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Public Versus Private: The Battle of the Data Ecosystems

  • Bryan Donovan

    Bryan Donovan

Created at October 23rd, 2015

Public Versus Private: The Battle of the Data Ecosystems

Knowledge is power. Power to do evil… or power to do good.  Power itself is not evil.  So knowledge itself is not evil.”  Veronica Roth

There is power in information, although the economics of how information can generate the most value for a given business are not always clear. In the world of data-driven consumer marketing there is a constant battle between public, or syndicated, data that is broadly shared versus “private” data that are limited to select business partners. This has been the case from the times of customer list brokering to catalog co-ops and now digital exchanges.

Syndicated consumer data collected on a known basis (not modeled) must originate under proper consumer notice and choice that allows the data to be shared with third parties for commercial purposes. When these data enter the market for sale or barter, there are typically few if any restrictions other than limiting sales to direct data competitors or carve outs for the data owner’s direct sales.  second-party data, or data used in limited “private” exchanges, can be collected under more restrictive consumer-facing terms – for example, a privacy policy that states “the data we collect from you will only be used to provide you with services, or to deliver offers from our affiliated business partners”.

Outside the obvious limits of data collection terms, company culture and business strategy typically have a larger influence on data sharing decisions than the results of a financial/economic analyses. As an aside, researching the pros/cons of sharing versus tightly controlling 1st party data would be high on my list of topics to investigate if I was in academia or the analyst community. Certain executives and business cultures that have a bias towards data and information hoarding often believe that the most value can be created by severely limiting and controlling access. This is natural to some degree as, all other things being equal, limiting supply can drive up demand for high quality data along with the potential price marketers are willing to pay.

On the other side of the equation, data generated as the exhaust of normal business has very little cost and can create tremendous value if exercised in a thoughtful way across many potential use cases. While some of the most valuable data sources are the by-product of consumers’ authentic engagement with businesses, there are many ventures already building new consumer-facing value propositions for the primary business goal of collecting data for third-party commercial uses.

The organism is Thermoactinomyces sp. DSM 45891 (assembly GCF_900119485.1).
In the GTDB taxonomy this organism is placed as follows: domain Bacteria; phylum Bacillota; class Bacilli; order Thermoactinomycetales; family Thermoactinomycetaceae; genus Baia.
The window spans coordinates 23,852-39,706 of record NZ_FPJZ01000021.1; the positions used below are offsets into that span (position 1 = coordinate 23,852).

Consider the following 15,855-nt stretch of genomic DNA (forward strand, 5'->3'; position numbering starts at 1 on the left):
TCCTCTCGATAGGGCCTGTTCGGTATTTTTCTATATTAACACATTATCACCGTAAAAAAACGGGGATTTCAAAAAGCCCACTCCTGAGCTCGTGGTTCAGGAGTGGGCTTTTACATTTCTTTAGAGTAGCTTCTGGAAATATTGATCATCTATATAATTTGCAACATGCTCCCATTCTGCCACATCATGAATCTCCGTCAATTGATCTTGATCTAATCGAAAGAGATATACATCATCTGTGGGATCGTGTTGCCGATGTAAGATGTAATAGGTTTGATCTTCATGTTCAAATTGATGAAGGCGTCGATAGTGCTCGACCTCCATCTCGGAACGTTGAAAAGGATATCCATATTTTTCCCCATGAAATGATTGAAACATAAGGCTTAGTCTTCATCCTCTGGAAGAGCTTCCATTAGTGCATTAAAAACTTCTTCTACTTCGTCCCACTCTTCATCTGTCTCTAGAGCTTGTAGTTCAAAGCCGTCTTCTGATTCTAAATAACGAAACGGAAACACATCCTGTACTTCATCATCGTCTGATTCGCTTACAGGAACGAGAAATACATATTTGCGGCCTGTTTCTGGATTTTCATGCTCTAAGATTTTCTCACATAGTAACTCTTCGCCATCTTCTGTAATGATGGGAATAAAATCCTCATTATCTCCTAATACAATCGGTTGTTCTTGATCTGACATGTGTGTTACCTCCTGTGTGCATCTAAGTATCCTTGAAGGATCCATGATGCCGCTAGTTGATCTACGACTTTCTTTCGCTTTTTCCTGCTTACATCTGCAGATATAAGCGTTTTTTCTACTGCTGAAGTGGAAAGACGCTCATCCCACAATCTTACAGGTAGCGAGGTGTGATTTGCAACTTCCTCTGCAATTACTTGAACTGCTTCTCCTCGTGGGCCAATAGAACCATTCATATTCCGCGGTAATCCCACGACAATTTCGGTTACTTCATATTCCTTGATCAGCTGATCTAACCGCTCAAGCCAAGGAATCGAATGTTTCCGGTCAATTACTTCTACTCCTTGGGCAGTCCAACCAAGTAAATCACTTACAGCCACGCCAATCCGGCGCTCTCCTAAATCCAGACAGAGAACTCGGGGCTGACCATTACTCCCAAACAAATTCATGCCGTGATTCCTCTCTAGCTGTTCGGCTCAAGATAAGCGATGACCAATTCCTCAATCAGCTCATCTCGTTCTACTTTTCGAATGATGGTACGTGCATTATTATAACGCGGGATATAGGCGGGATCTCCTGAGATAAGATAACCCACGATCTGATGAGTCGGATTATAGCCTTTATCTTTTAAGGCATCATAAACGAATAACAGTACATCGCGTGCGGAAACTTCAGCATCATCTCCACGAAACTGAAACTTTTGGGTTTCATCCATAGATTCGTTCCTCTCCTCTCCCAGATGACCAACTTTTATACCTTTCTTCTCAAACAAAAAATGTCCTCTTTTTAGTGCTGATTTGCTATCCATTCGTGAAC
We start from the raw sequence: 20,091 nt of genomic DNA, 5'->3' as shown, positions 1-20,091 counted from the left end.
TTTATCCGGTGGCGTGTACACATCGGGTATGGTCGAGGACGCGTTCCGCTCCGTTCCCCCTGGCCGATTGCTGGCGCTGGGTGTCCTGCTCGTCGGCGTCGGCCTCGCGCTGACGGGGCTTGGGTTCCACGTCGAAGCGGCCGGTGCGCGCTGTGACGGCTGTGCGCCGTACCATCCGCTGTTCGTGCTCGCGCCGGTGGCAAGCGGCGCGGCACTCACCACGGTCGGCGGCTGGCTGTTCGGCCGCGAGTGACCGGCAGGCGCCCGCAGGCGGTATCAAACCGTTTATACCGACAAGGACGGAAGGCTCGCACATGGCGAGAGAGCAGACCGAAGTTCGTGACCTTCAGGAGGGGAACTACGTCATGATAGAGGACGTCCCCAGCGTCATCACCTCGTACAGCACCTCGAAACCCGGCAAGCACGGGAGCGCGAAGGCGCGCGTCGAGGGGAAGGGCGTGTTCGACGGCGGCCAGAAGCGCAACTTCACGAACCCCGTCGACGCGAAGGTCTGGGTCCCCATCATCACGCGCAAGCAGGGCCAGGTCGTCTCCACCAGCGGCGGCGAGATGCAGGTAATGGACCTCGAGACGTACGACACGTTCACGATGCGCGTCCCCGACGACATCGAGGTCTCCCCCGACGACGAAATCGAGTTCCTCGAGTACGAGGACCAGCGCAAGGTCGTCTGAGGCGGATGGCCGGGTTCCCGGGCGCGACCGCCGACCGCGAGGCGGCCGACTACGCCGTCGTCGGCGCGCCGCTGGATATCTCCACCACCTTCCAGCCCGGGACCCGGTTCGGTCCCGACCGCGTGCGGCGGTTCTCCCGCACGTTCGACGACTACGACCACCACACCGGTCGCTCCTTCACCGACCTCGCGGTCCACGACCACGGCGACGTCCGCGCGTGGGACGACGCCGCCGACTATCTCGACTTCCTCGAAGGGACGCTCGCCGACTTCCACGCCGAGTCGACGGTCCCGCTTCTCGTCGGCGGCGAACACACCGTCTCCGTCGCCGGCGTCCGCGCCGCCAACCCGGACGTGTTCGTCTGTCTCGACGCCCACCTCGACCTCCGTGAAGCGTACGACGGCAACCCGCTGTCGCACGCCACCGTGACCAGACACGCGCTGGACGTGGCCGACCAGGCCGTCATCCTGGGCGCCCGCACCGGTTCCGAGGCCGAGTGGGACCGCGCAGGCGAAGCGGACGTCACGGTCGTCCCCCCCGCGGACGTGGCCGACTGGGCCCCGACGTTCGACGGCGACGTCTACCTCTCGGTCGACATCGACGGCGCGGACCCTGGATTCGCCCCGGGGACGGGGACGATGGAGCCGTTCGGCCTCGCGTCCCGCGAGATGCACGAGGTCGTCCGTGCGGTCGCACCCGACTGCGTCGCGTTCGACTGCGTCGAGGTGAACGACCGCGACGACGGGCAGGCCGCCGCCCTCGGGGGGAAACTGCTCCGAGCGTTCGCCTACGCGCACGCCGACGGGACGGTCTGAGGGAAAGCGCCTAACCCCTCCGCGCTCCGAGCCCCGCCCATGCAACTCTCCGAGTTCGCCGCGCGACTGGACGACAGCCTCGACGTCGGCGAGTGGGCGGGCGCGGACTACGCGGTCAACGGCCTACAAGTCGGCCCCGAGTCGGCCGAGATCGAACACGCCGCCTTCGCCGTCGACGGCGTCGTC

Large consumer “platforms” are ultimately competing for people’s time and attention, which they then monetize through advertising. It’s only natural for big companies like this (think Facebook, AOL, Comcast) to use the data generated on their platforms to maintain and grow their business by improving both the consumer experience through more relevant content, and the advertising value of these consumers for marketers by better defining audiences. The catch is that none of these platforms know enough about their users to meet all the targeting needs of major advertisers. While they may not want to share, they need other organizations to share in order to fully activate the value of the consumers on their platform.

The reality is that there will always be tension in the market (and often within a given company) between those wishing to control data for competitive advantage and those seeking the opportunity to broadly monetize their data to drive a profit.  The argumentsarguments and arguments about which type of data is most valuable are missing the point. And let’s not confuse 3rd party data with just online cookie data – it’s all data that is available to share with unaffiliated third parties. In fact, all things being equal, offline data is the most valuable type of 3rd party information as it can be used across channels with the assistance of linking and onboarding services. Whether the data is generated by an ad-supported platform, a data business, or as the exhaust of a consumer-facing business, there is one thing we see over and over again: this data is insufficient on its own for advanced advertisers.

Creating the most relevant consumer targeting, and delivering related measurement and analytics, requires a blend of 1st, 2nd and 3rd party data.

So my easy prediction is that the tension will persist: the need to control will limit some data while the opportunity and economics will continue drive the creation of 3rd party data. The one truth that will remain is that the real value and unique opportunity is at the intersection of these data.

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